Senator Williams. Mr. Boyle, I would like to inquire a bit about the cases involving the miners' walkouts in the Pittsburgh, Pa., area. Now, the miners walked off work, and their basic complaint, as it reached us, was in the area we are addressing ourselves to now, the 'failure to enforce the strong coal mine health and safety law, and part of that was a failure to have inspectors there, and as a result of the failure of inspection and enforcement of the law, some of these situations were described to us, and these were the reasons for a very, very serious walkout by coal miners. And I can recall talking to one group of coal miners, just one example of the terror they felt, and they felt it because the law was not being en forced; a cable was dragging through a foot or so of water. Well, this is in total violation of the standards of law, where every power cable is to be kept above the water and not to trail through the water. This was just one example that I recall.

They walked off, and then a suit was brought to enjoin a walkout, and I am correct in that procedure. I did get complaints from the workers that their union had not supported them in their plea for the proper enforcement of their law.

Now would you comment on what you did in that lawsuit?

Mr. BOYLE. Yes, sir. General Counsel is here, and he knows that that is not 'factual, because we sent a lawyer immediately to Pennsylvania to be of aid and assistance to those coal miners, from the Washington headquarters, and he remained there all through the trials, or the strikes, with the court, and I was not there, but General Counsel's associate was up there, and I just talked with the General Counsel and told him he should dispatch someone up there, and he did.

Senator WILLIAMS. There is one more specific I did not mention was reported to me, and you can report what you feel was done. Some miners, rank and file, advised me that the union had agreed to the injunction.

Mr. CAREY. That is the most positive misrepresentation I have ever heard of in my life. Willard Owens of our staff was up there and defended the local unions who were involved in that, except a few. We opposed it vigorously. We took an appeal to the U.S. Court of Appeals for the Second Circuit-rather Third Circuit, in Philadelphia, after the injunction was issued.

We were jointly successful in having the injunction reversed. But that is a matter of record; it is a matter of record in the Pittsburgh district, Pittsburgh Federal Court, and on record in the U.S. Court of Appeals located in Philadelphia; and the one who represented us—and we had two lawyers—one, Willard Owens, of the United Mine Workers legal staff, and Lloyd Engle, a lawyer in Pittsburgh, Pa., and they participated in the proceedings and participated in the arguments on appeal.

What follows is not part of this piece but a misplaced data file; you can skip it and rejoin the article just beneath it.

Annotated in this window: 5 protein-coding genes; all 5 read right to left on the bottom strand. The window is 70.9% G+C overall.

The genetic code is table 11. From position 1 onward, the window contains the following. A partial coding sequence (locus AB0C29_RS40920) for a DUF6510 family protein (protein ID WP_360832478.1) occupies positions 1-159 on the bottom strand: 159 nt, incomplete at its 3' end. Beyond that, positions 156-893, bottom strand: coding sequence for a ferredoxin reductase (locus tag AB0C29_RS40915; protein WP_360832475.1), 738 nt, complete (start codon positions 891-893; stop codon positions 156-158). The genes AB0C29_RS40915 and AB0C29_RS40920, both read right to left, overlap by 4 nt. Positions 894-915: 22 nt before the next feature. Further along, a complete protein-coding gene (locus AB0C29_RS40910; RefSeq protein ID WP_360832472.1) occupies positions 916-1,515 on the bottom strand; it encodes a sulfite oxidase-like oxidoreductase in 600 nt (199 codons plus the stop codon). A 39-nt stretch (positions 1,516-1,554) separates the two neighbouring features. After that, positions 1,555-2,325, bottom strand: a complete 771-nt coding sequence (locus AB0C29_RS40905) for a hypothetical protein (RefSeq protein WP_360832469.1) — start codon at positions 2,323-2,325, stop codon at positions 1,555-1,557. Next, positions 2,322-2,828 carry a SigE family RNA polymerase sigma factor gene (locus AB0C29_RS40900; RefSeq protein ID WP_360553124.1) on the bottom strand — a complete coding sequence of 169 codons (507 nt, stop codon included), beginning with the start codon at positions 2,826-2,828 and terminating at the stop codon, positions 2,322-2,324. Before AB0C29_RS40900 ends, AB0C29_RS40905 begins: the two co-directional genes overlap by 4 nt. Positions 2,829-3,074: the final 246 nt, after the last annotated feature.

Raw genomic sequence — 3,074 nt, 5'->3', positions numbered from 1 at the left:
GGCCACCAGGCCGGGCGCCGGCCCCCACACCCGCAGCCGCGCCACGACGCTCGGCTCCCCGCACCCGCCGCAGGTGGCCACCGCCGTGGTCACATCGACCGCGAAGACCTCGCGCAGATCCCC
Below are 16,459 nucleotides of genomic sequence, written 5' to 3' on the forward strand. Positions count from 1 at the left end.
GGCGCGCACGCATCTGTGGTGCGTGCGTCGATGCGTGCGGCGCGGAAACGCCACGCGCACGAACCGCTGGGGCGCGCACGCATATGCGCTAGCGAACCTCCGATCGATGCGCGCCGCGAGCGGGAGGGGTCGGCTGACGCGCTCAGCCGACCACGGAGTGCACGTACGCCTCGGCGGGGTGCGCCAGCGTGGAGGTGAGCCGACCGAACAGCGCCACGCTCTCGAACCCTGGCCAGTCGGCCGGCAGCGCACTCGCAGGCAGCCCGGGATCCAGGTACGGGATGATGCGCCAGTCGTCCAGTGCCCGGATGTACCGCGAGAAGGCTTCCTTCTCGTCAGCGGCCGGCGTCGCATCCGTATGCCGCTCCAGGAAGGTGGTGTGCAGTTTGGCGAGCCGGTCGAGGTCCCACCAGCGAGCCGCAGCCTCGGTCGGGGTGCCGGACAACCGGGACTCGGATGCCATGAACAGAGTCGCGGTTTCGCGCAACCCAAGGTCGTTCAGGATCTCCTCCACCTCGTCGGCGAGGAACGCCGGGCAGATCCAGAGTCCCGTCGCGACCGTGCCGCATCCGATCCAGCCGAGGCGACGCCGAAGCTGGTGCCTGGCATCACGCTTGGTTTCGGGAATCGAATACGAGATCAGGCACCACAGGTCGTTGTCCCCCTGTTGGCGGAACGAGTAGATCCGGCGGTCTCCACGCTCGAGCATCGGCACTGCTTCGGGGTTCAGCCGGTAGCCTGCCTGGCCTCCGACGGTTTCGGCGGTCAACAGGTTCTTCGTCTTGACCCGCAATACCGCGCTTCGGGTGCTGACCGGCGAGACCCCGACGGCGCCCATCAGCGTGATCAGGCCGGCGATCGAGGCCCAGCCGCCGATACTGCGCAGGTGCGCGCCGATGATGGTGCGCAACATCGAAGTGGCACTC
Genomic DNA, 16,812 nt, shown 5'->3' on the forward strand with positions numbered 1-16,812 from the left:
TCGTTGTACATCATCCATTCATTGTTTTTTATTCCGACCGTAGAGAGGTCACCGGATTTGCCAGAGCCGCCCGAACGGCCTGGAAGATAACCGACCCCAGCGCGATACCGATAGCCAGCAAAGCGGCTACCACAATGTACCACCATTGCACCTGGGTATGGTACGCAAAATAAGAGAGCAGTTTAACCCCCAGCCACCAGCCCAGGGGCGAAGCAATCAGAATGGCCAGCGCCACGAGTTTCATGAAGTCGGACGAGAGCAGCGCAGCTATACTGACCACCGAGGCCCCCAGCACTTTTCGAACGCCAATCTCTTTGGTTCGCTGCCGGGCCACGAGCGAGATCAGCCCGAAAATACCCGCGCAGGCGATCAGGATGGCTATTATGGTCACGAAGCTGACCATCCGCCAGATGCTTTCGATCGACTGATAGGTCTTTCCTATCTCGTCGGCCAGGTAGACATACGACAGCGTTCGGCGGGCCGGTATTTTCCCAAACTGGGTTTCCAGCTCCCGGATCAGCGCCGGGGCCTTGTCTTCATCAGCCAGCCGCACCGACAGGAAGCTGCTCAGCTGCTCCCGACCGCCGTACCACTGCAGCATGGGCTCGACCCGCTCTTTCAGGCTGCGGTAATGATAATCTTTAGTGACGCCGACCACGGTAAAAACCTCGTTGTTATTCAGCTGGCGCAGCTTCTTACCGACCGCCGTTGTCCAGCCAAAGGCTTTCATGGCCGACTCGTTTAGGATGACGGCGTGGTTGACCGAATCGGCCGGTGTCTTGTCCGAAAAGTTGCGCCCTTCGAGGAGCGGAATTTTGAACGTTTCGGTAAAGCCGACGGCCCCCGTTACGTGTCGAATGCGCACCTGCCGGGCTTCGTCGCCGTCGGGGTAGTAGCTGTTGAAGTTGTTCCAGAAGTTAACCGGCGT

Senator Williams. Did they make any statements addressed to the men going back to work or any agreement that they go back or any agreement to the injunction; was there any action by the union law

yers on that?


Mr. CAREY. Absolutely not. That is a matter of record.

Senator RANDOLPH. I will point out that the chairman is not a nominee for the Supreme Court but a candidate for reelection to the Senate. Isn't that correct?

Mr. CAREY. What State is that?

Senator RANDOLPH. That is a State that needs fuel and energy. The coal mines of West Virginia have been trying to avert a power shortage all up and down the east coast, including New York and New Jersey.

Senator WILLIAMS. I mentioned in my opening statement, just the reliance of the public upon coal to create electric energy which we need almost every minute of our lives.

Senator RANDOLPH. I return to the subject of inspections for a moment, Mr. Chairman?

Senator WILLIAMS. Yes.

Senator RANDOLPH. I have certain material which I want to place in the record and it will take only 3 or 4 minutes.

I asked for the record of coal mine inspections during the period of July 12 through July 18, 1970. The record of inspections of large mines shows 25 and of small mines, 37. Partial inspections were 26 in the large and 23 in the small, and spot inspections were 31 in the large and five in the small.

The notices of violations under the act, Mr. Evans, that were issued were 326 in the large mines and 329 in the small and the notices of penalties issued were 327 in the large and 337 in the small.

I will say that more than half of those notices issued in large mines were in West Virginia.

To go to the period of July 19 through July 25 of this year: The regular inspections were listed as 26 in the large and 33 in the small, and partial inspections were 21 in the large and 14 in the small, and notice of violations issued under this act were 331 in the large mines and 323 in the small mines, and notices of penalty were 327 in the large and 325 in the small mines.

I want to ask you, Mr. Evans, how many regular, partial, and spot inspections would you feel can be made or should be made in the periods that I have mentioned, approximately 1 month?

Mr. Evans. Well, with the same number of inspectors now?
Senator RANDOLPH. That is right.

Mr. Evans. The Bureau had an inspection force under the 1952 act, which was repealed when titles 1 and 3 became effective under this act on March 30. In my opinion they are making far less inspections now than they did with the same number of inspectors under the 1952 act.